Today’s global supply chains are so complex that merely identifying all of the parties involved in getting product to market, especially where there’s the potential for fraud, can be hugely difficult. So why not just cut out those intermediaries and deal directly with the actual supplier of raw materials?
The question is especially apt when it comes to food products. How can a consumer know the true origin of any given item? It is really “pure” or “organic”? Was it harvested in accordance with responsible practices and with full attention to workers’ rights? By the time many products make it to the grocer’s shelf, their provenance is understandably murky.
Sarela Herrada thinks there’s a better way. She is co-founder of SIMPLi, a food wholesaler and retailer dedicated to ensuring complete traceability and environmental sustainability of ingredients. One way to accomplish those goals, she believes, is to source directly from farmers.
When it comes to the international movement of commodities such as grain, beans, oil and spices, there’s an average of 3.5 parties standing between the farmer and the ultimate seller, Herrada says. Importers, exporters, brokers, distributors: each one adds to the complexity of the global food supply chain, increasing the possibility of fraud while clouding visibility.
Direct sourcing is no easy task; each of those intermediaries performs a valuable role that requires a particular set of skills. But Herrada isn’t daunted by the challenge. SIMPLi works with individual farmers or existing cooperatives to secure product, then handles the logistics involved in getting it to a processing facility and on to a warehouse in Baltimore, Maryland, all the while ensuring that the goods meet strict quality controls for handling. “We are the exporter and importer of record,” she says.
The farther away a farmed commodity is from the processing plant, the greater the number of brokers that are typically involved in amassing enough volume to hand over to the big processors. Herrada sees SIMPLi’s role as a “gatekeeper” for small farmers who would otherwise lack the negotiating clout with those entities.
At SIMPLi’s Baltimore warehouse, which is USDA- and kosher-certified, the company repackages imported goods for retail sale. It’s primarily a wholesaler, however, serving restaurants and institutional customers such as commissaries and universities.
In recent decades, supply chains for many industries have come to rely heavily on the outsourcing of raw materials and components for assembly. Herrada now sees a trend in the opposite direction: “We’re going back to the old methods of vertical supply chains, evaluating relationships with suppliers and bringing steps in-house.”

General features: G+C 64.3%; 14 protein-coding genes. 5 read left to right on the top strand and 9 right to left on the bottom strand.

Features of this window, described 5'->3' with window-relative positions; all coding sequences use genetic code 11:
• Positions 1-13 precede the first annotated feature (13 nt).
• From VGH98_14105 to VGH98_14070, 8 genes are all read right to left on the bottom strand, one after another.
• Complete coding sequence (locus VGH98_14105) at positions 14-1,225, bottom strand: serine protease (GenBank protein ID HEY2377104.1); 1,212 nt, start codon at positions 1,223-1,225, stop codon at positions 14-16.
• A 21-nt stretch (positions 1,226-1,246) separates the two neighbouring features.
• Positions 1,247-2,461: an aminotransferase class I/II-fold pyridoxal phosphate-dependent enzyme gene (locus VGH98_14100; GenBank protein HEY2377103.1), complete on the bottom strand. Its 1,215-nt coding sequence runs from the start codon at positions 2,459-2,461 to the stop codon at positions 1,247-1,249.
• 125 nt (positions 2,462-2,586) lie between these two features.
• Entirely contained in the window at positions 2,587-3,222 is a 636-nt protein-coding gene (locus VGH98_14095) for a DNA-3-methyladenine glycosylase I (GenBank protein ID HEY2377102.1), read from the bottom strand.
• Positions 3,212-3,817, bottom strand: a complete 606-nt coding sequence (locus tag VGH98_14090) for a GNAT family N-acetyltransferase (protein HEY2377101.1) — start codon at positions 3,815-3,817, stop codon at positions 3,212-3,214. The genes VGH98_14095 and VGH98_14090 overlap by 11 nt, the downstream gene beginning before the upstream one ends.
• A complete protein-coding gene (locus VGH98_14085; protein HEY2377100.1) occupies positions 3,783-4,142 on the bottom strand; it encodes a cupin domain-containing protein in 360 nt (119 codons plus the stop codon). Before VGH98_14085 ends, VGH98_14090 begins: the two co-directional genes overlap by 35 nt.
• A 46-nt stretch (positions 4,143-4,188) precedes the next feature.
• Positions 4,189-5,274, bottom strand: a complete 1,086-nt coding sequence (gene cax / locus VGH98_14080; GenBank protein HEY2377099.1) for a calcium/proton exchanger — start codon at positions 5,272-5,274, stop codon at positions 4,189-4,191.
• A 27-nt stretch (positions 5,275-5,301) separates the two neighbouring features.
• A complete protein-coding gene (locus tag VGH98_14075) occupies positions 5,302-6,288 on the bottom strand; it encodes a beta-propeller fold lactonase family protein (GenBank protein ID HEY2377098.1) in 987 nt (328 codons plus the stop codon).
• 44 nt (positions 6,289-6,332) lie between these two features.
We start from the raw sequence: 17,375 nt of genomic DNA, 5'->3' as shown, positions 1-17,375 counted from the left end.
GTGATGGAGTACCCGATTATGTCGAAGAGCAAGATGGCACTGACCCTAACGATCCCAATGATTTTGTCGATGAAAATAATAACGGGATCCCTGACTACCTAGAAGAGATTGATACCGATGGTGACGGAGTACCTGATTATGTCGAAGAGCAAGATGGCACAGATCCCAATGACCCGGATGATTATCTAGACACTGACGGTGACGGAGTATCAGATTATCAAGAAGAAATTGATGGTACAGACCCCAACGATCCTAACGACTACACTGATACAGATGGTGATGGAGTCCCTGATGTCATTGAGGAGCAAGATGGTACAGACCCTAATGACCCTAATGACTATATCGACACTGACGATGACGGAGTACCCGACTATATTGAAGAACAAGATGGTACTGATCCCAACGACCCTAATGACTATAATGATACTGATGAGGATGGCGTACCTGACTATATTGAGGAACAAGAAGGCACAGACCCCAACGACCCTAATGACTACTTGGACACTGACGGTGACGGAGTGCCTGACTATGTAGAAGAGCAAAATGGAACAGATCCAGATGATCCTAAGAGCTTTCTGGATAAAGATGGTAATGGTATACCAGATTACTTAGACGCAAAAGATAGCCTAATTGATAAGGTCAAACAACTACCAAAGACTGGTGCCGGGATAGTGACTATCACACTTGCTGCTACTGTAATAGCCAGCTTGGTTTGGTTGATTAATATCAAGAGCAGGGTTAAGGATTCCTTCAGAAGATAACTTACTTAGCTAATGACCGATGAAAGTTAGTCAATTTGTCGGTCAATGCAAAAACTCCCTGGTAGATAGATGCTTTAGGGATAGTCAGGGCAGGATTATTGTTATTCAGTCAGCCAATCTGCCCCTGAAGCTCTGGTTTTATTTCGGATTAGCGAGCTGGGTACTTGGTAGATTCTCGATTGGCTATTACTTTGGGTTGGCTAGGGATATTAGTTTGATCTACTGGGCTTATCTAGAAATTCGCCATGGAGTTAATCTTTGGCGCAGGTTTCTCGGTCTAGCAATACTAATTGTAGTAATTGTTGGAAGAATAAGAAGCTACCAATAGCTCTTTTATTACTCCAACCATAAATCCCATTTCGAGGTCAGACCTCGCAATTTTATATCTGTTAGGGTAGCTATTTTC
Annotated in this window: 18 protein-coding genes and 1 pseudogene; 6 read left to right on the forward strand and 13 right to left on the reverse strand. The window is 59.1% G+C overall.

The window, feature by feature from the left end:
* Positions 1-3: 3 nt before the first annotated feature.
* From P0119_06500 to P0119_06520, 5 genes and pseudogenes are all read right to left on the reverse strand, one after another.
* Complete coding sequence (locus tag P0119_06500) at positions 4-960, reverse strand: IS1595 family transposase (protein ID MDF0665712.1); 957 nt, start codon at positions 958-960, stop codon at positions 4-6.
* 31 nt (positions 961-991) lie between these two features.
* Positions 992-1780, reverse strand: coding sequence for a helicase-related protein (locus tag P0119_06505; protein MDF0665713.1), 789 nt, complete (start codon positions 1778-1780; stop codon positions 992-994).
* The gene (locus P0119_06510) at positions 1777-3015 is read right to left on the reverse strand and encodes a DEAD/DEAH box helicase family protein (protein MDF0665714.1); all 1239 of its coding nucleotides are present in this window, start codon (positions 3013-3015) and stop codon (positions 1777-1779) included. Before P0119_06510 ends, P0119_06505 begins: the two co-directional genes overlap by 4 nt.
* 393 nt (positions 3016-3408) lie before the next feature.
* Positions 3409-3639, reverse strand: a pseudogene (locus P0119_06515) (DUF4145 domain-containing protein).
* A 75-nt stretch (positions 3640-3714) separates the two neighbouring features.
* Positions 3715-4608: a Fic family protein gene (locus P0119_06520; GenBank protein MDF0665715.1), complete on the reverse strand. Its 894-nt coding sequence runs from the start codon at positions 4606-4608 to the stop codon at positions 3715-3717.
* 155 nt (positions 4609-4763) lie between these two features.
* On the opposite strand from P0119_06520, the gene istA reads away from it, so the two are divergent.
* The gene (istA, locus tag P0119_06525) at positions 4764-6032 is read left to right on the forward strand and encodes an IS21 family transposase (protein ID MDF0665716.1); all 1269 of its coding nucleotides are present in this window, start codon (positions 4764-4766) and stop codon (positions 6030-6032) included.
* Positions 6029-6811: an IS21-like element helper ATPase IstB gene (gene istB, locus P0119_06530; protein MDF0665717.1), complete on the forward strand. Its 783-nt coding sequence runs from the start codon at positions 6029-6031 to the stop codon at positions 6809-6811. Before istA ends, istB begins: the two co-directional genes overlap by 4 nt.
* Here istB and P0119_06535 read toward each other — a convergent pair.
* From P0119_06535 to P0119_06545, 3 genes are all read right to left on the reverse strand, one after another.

Herrada believes that model can help to curb fraud in the food industry. For olive oil imported from Greece, for example, up to 80% of product labeled “extra virgin” is adulterated with cheaper ingredients. And in developing countries, it can be even tougher to ensure a product’s purity, or validate claims of being organic. In such parts of the world, “sometimes visibility and transparency aren’t shared with the importer.”
Farmers benefit as well. SIMPLi’s insistence on total control of the food supply chain gives it an understanding of industry pricing structures that allows it to pay above market price, “and improve their livelihood.”
When product is loaded in the country of origin, each container is secured with a traceable lock that ensures the contents will remain undisturbed all the way to the Baltimore warehouse. In addition, each product is labeled with a code that includes the region in which it was grown, the year it was exported, the identity of the processing facility and the precise number of containers and SKUs involved in a given shipment.
Sensors placed within the containers track their location by GPS, as well as internal humidity and temperature. Although SIMPLi began by importing dry products, which continue to make up the bulk of its business, it’s now handling some frozen goods, such as artichokes from Peru.
As the entity responsible for logistics, SIMPLi is subject to the same port and terminal congestion that has plagued all importers of ocean freight for much of the past year. But the vertical integration model allows it to mitigate the impact of such delays to some degree. “We can cut lead time significantly because we don’t have a middleman,” Herrada says. In addition, the majority of SIMPLi’s imports come in through the Port of Baltimore, where clearance times are generally shorter than at megaports such as Los Angeles and Long Beach.
SIMPLi’s operations can compare with the biggest food importers, whose supply chains remain fragmented and dependent on multiple partners. “We’re more of a specialist than a generalist,” Herrada acknowledges. Nevertheless, she believes that direct sourcing can be successfully adopted by larger entities.
“We’ve seen vertical supply chains work at scale, moving millions of pounds of items,” she says. “The market is out there, and obviously hasn’t been tapped by any means.”
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